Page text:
20. 20.  CAN I USE THIN PROVISIONING WITH OTHER NETAPP STORAGE EFFICIENCY FEATURES? Answer: Yes. As a matter of fact, using other NetApp storage efficiency features, such as deduplication and FlexClone®, can provide even greater storage utilization.  CAN THIN PROVISIONING BE DISABLED AT ANY TIME? Answer: Yes. It is possible to turn off NetApp thin provisioning at any time for volumes or LUNs.  WHERE WILL I SEE THE INCREASE IN STORAGE UTILIZATION WHEN I USE THIN PROVISIONING? Answer: The easiest way to recognize the increase in storage utilization as a result of using NetApp thin provisioning is to measure storage utilization with the Operations Manager Storage Efficiency Dashboard and/or the storage efficiency section of My AutoSupport.  CAN I SET THRESHOLDS BASED ON THE FULLNESS OF THE AGGREGATE? Answer: Yes. In Operations Manager, use aggrFullThreshold and aggrNearlyFullThreshold.  CAN I SET THRESHOLDS BASED ON THE FULLNESS OF THE VOLUME? Answer: Yes. In Operations Manager, use volFullThreshold and volNearlyFullThreshold.  CAN I SET THRESHOLDS BASED ON THE LEVEL OF OVERCOMMITMENT OF THE AGGREGATE? Answer: Yes. In Operations Manager, use aggrOvercommittedThreshold and aggrNearlyOvercommittedThreshold.  CAN I SET THRESHOLDS BASED ON THE LEVEL OF OVERCOMMITMENT OF THE VOLUME? Answer: Yes. In Operations Manager, use volOvercommittedThreshold and volNearlyOvercommittedThreshold.  CAN I USE BOTH THIN AND THICK PROVISIONING TOGETHER? Answer: Yes. It is possible to have thin-provisioned and thick-provisioned volumes and LUNs within the same aggregate. Thin provisioning can be enabled at any time without any performance impact
  21. 21. Virtual machine disk provisioning methods (VMware) VMDKs can be provisioned using two different methods, namely thick provisioning and thin provisioning. Thick provisioning can be categorized into two methods: 1. Lazy zeroed thick 2. Eagerzeroed thick Before we define what these two are, it is important to understand what 'zeroing' is. Zeroing - Is a process of writing zeroes to the disk blocks corresponding to a VMDK, to make sure that the existing data in those blocks, if any, are not exposed via the new VMDK.  Eager Zeroes Thick provisioning: An eager zeroed thick disk, when created, will get all of the space allocation it needs, and all of the disk blocks allocated to it, are zeroes out at the time of creation. Therefore, it takes longer as compared to lazy zeroed or thin- provisioned disk. However, it offers better first write performance, this is due to the fact that the disk blocks corresponding to an eager zeroes disk are already zeroed out during its creation.  Lazy Zeroed thick provisioning: A lazy zeroed thick disk will also get all of the space allocation it needs at the time of creation, but unlike eager zeroed disk, it DOES NOT write zeroes to all of the disk blocks. Each disk block is zeroes out only during the first write. Although, it doesn‟t offer the first write performance like eager zeroed disk, all of the subsequent writes to the zeroed blocks will have the same performance.  Thin-provisioning disk: This type of disk will not use all of the disk space assigned to it during creation. It will only consume the disk space needed by the data on the disk. For example - If you create a think VMDK of 100GB, it will not use 100GB of space at the back-end. If a 100MB file is added to the VMDK, then the VMDK will grow by 100MB only.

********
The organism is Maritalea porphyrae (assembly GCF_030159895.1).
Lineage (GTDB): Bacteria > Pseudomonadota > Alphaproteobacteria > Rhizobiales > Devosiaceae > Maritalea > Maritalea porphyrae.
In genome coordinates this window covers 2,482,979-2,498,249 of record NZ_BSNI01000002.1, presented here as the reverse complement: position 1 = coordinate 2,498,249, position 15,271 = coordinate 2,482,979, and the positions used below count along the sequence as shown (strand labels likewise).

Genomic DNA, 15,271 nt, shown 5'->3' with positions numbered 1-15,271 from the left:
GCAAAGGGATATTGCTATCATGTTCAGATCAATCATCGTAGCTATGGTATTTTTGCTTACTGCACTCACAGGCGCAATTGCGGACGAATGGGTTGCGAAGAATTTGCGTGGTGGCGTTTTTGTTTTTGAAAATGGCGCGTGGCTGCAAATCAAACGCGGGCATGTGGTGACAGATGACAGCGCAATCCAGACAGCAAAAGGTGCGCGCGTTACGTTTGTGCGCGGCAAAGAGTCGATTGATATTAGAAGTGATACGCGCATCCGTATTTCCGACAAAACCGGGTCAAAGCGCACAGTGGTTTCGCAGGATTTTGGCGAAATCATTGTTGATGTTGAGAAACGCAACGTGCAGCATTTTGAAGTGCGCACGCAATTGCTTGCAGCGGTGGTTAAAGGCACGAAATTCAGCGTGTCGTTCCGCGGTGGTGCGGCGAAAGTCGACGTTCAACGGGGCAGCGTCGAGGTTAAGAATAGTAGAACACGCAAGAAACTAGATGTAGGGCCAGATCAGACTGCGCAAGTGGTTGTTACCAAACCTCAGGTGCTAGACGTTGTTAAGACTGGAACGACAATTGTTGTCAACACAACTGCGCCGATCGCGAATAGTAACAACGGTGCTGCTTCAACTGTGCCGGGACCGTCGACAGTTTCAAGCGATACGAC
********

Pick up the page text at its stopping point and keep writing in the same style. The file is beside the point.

22. 22. T10 Technical Committee For more information on SCSI T10 SBC3 UNMAP 1. Go to T10 website: 2. Click – Search docs as shown in the figure below. 3. In the search box – enter „unmap‟ and click „search‟ or press return key.
  23. 23. 4. Search should return quite a few documents that you can refer to for more information on „UNMAP‟ command and how it works internally. Informational articles: ederickKnight_File_Systems_Thin_Provisioning.pdf 010/08/04/punching-holes Thin Provisioning: [Must Read] 85).aspx Note: For any current working draft, you will need to be a member of T10. PS: This document is my own small effort to shed light on thin provisioning & block reclamation and therefore there may be some information which is incorrect and I hope the reader will point to it. Thanks! Courtesy: T10 org, Symantec, IBM, Redhat, VMware, Dell, Microsoft & NetApp July, 2014